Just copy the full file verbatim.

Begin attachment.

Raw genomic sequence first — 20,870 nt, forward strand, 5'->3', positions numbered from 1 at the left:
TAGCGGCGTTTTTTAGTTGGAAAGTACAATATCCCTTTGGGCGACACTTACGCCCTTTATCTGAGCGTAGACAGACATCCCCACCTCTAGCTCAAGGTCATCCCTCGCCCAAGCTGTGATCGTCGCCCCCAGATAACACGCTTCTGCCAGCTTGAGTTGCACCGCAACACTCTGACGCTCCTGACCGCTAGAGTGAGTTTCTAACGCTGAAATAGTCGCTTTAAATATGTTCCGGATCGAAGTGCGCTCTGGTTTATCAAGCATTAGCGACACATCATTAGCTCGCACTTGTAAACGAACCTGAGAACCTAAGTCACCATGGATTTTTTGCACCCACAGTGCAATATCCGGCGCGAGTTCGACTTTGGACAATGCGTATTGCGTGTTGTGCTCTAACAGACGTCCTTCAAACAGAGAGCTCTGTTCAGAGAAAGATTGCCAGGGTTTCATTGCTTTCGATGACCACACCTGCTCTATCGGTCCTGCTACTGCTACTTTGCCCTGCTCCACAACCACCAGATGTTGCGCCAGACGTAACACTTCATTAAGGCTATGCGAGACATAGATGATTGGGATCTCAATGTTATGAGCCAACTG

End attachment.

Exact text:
Raw genomic sequence first — 20,870 nt, forward strand, 5'->3', positions numbered from 1 at the left:
TAGCGGCGTTTTTTAGTTGGAAAGTACAATATCCCTTTGGGCGACACTTACGCCCTTTATCTGAGCGTAGACAGACATCCCCACCTCTAGCTCAAGGTCATCCCTCGCCCAAGCTGTGATCGTCGCCCCCAGATAACACGCTTCTGCCAGCTTGAGTTGCACCGCAACACTCTGACGCTCCTGACCGCTAGAGTGAGTTTCTAACGCTGAAATAGTCGCTTTAAATATGTTCCGGATCGAAGTGCGCTCTGGTTTATCAAGCATTAGCGACACATCATTAGCTCGCACTTGTAAACGAACCTGAGAACCTAAGTCACCATGGATTTTTTGCACCCACAGTGCAATATCCGGCGCGAGTTCGACTTTGGACAATGCGTATTGCGTGTTGTGCTCTAACAGACGTCCTTCAAACAGAGAGCTCTGTTCAGAGAAAGATTGCCAGGGTTTCATTGCTTTCGATGACCACACCTGCTCTATCGGTCCTGCTACTGCTACTTTGCCCTGCTCCACAACCACCAGATGTTGCGCCAGACGTAACACTTCATTAAGGCTATGCGAGACATAGATGATTGGGATCTCAATGTTATGAGCCAACTG